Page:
Pleasure MapsHave The Sand Pebbles made a bad album? I’ve heard or own half of them and they’re full of some of the most surreally fascinating, textured and immersive psychedelic music to come from an Australian band in the last 20 years. “Pleasure Maps” continues what’s more a body-of-work than a discernible progression. 

A rant by Bruce Milne on Facebook initially piqued my interest. The ex-Au Go Go label/shop head posted his instant, first listen take-out that “Pleasure Maps” was killer. Patrick Emery’s review below takes it from there. I’ll just try to add something else.

The Sand Pebbles are a six-piece with a relatively stable core membership that’s become a long-running if not regularly visible fixture on the Melbourne music scene.

“Pleasure Maps” runs from lush psych (“I Heard The Owl Call My Name”) to folky pop (“Lovers’ Love”) all the way back to shimmering rock pop (most of the others.) Occasional augmentation (lots of cello, keys, Amaya Laucircia’s wonderful backing vocals) adds to the layers of sound. 

There’s a sense that The Sand Pebbles are a band that plays and/or records only when they are in the mood and have something to say. Rotating the vocals between guitarists Tor Larsen, Andrew Tanner and Malcolm McDowell adds tonal variety. Obvious mastery of the studio - and myriad guitar effects - do the rest.

These are great songs, most of them co-written by various band members with TV scriptwriter and bassist Christopher Hollow. They sprawl, twist and turn and resist categorisation. 

Lush sound abounds but you can always see (hear) shafts of light piercing their way through. These are long songs - “Friendlier Advice” tops 10 minutes - but you won’t notice. Case in point is the cover of “Oh! Sweet Nuthin!” that closes the CD version of “Pleasure Maps”. A Velvets cover? Really? Fortune favours the brave. It actually is a match for the original and a sublime duet, simultaneously dark and shiny.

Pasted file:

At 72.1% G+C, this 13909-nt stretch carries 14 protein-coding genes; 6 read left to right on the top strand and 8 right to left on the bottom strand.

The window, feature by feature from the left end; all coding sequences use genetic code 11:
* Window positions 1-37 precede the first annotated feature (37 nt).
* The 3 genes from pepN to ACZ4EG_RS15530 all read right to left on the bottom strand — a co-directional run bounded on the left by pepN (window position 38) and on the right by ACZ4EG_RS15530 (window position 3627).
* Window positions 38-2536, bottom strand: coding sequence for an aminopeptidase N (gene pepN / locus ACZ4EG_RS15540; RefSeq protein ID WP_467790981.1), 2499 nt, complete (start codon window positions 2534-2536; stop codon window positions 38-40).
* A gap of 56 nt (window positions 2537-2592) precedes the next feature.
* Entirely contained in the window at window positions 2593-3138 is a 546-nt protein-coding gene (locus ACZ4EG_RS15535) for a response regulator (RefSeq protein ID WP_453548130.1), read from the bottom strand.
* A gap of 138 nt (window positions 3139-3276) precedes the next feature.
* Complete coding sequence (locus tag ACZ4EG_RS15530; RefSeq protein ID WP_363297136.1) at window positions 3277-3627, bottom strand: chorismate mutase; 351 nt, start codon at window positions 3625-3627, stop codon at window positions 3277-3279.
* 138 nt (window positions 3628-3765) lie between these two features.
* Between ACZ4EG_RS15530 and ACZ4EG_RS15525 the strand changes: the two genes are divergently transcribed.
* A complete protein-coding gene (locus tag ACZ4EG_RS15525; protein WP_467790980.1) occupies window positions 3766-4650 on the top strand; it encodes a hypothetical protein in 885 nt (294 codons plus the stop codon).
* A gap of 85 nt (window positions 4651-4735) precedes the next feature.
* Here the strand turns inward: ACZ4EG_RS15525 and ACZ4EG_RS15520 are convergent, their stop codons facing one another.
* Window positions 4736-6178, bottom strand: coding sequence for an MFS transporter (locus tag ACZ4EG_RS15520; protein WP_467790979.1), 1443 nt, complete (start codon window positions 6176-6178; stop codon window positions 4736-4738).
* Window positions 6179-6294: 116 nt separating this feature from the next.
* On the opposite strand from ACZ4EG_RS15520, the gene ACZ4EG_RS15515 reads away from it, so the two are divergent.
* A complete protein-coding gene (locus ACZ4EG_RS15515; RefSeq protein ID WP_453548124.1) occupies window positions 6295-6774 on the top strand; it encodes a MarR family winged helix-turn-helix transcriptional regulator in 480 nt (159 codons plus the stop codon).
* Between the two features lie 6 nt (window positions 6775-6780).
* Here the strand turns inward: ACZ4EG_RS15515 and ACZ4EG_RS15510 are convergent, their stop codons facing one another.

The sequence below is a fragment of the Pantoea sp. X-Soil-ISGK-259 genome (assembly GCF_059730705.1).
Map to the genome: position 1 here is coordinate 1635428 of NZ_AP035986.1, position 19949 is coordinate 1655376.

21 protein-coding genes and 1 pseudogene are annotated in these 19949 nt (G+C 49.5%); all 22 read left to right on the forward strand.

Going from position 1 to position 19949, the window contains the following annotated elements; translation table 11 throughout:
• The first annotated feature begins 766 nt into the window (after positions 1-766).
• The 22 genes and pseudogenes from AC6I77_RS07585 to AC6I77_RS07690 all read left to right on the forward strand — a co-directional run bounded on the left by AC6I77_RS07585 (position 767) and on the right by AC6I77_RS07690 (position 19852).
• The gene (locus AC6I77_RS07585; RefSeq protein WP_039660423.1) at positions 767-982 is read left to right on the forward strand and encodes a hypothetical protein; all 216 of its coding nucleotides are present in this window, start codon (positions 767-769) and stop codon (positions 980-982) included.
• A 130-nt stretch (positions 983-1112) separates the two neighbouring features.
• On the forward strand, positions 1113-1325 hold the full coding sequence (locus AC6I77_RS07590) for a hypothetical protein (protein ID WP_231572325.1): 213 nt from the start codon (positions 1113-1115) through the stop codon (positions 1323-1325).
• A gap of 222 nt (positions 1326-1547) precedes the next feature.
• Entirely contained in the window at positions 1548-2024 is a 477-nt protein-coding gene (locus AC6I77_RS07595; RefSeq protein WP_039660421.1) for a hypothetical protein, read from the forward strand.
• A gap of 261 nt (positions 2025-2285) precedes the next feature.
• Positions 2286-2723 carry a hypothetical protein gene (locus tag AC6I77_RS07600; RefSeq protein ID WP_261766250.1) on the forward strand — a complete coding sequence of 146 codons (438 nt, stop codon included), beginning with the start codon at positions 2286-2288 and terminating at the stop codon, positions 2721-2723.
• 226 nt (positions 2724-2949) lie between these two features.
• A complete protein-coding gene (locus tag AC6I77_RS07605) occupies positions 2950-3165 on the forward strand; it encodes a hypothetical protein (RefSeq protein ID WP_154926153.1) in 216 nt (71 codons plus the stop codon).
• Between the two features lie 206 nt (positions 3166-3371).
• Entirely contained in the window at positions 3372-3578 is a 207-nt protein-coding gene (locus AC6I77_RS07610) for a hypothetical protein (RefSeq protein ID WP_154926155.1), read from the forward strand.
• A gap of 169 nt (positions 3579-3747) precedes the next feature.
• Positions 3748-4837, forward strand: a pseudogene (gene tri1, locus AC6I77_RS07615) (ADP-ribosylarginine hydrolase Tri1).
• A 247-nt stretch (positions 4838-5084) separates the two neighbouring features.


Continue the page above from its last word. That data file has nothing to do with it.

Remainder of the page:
Dunno if a comparison to The Church, sonically speaking, rings true or would go down very well with the band - Kilbey and Co  sometimes disappeared up their own arses in their mid-period but appear to have asserted themselves in their dotage. There’s a parallel that both bands don’t feel obliged to lock themselves into one musical idiom. - The Barman


Conceived somewhere between Andy Warhol’s Exploding Plastic Inevitable, the Neighbours writing room and the half-back flank at VFL Park, Sand Pebbles have always been something of an enigma.

Befitting a band made up of record nerds who could discern seven separate strands of freak in every lost '60s beat, Sand Pebbles bestowed upon themselves the descriptor "flower punk"; the flower was the inspiring melody, punk the defiant attitude.

Sand Pebbles didn’t embark on a proper tour until over 10 years into their life. And when they did, the band imploded. In the midst of a wave of internal tranquillity, the band got together to record an album. Again, consistent with cult artists of yore, old tensions spilled to the surface, but thankfully not enough to hinder the release of the album a couple of years later.

“Pleasure Maps” is a Sand Pebbles record through and through. It’s replete with blooming melodies of the ‘60s generation, infused with Andrew Tanner and Tor Larsen’s crisp melodies. "Desire Lines" is a collage of psychedelic groove and synthesiser atmospherics, the Summer of Love in a Manchester basement.

"Green God" is the Sand Pebbles in a nut shell: intertwining melodies on a blank sonic canvass, Larsen’s falsetto vocals and a peak into paradise. "I Heard the Owl" is the Velvet Underground pinned on serotonin; somewhere in another world Lou Reed is tapping his foot to "Lovers Love" with a thin smile.

You can hear a bit of Billy Duffy loitering around the edges of "Spilt Wine", waiting to crash at a spare room in Laurel Canyon. "Morning Skies" is an early morning dip in the surf, a lost Doors demo playing in the background and Sky Saxon preaching trans-cultural awareness. David Crosby’s freak flag flies high in "Another Wish"; "Friendlier Advice" is a 10-minute trip on the lysergic-paved way to enlightenment. “This is a song to help you,” Tanner and Larsen harmonise. It’s an extended moment of beauty when stars align, hands are held, all that bad shit in the world disappears from sight. We wish.

The album concludes with Amaya Laurcirica and Tanner trading verses in the Sand Pebbles’ cover of the Velvet Underground’s "Oh! Sweet Nuthin’". It’s so elegant and enticing you can almost ignore the emotional desolation at the song’s foundation. Sand Pebbles are one of a kind. This is an album of unbridled pleasure.


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